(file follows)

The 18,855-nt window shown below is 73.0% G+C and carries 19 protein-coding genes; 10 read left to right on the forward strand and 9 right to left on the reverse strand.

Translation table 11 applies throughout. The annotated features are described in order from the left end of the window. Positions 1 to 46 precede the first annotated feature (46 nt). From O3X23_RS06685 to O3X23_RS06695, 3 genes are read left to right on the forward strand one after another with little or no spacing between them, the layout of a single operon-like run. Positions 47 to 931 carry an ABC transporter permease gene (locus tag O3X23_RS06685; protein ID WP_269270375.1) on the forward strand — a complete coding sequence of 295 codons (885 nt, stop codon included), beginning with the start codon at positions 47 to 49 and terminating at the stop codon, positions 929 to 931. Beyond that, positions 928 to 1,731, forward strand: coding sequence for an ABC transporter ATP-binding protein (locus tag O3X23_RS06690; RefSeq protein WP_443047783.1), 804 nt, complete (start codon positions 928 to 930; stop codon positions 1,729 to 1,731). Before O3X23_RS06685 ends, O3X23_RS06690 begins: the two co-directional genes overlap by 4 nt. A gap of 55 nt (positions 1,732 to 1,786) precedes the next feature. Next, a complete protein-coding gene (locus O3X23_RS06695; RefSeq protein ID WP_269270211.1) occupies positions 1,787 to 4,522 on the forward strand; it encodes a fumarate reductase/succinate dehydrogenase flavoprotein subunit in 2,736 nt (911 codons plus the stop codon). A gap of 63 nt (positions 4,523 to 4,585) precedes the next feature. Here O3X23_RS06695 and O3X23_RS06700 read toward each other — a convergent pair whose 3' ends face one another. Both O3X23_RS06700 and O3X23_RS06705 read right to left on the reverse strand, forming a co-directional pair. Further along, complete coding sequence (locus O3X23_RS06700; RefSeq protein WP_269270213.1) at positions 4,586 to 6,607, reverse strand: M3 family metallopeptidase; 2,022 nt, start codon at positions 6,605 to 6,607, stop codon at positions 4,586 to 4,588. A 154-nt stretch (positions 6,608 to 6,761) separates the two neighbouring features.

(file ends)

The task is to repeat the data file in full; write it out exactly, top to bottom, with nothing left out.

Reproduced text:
The 18,855-nt window shown below is 73.0% G+C and carries 19 protein-coding genes; 10 read left to right on the forward strand and 9 right to left on the reverse strand.

Translation table 11 applies throughout. The annotated features are described in order from the left end of the window. Positions 1 to 46 precede the first annotated feature (46 nt). From O3X23_RS06685 to O3X23_RS06695, 3 genes are read left to right on the forward strand one after another with little or no spacing between them, the layout of a single operon-like run. Positions 47 to 931 carry an ABC transporter permease gene (locus tag O3X23_RS06685; protein ID WP_269270375.1) on the forward strand — a complete coding sequence of 295 codons (885 nt, stop codon included), beginning with the start codon at positions 47 to 49 and terminating at the stop codon, positions 929 to 931. Beyond that, positions 928 to 1,731, forward strand: coding sequence for an ABC transporter ATP-binding protein (locus tag O3X23_RS06690; RefSeq protein WP_443047783.1), 804 nt, complete (start codon positions 928 to 930; stop codon positions 1,729 to 1,731). Before O3X23_RS06685 ends, O3X23_RS06690 begins: the two co-directional genes overlap by 4 nt. A gap of 55 nt (positions 1,732 to 1,786) precedes the next feature. Next, a complete protein-coding gene (locus O3X23_RS06695; RefSeq protein ID WP_269270211.1) occupies positions 1,787 to 4,522 on the forward strand; it encodes a fumarate reductase/succinate dehydrogenase flavoprotein subunit in 2,736 nt (911 codons plus the stop codon). A gap of 63 nt (positions 4,523 to 4,585) precedes the next feature. Here O3X23_RS06695 and O3X23_RS06700 read toward each other — a convergent pair whose 3' ends face one another. Both O3X23_RS06700 and O3X23_RS06705 read right to left on the reverse strand, forming a co-directional pair. Further along, complete coding sequence (locus O3X23_RS06700; RefSeq protein WP_269270213.1) at positions 4,586 to 6,607, reverse strand: M3 family metallopeptidase; 2,022 nt, start codon at positions 6,605 to 6,607, stop codon at positions 4,586 to 4,588. A 154-nt stretch (positions 6,608 to 6,761) separates the two neighbouring features.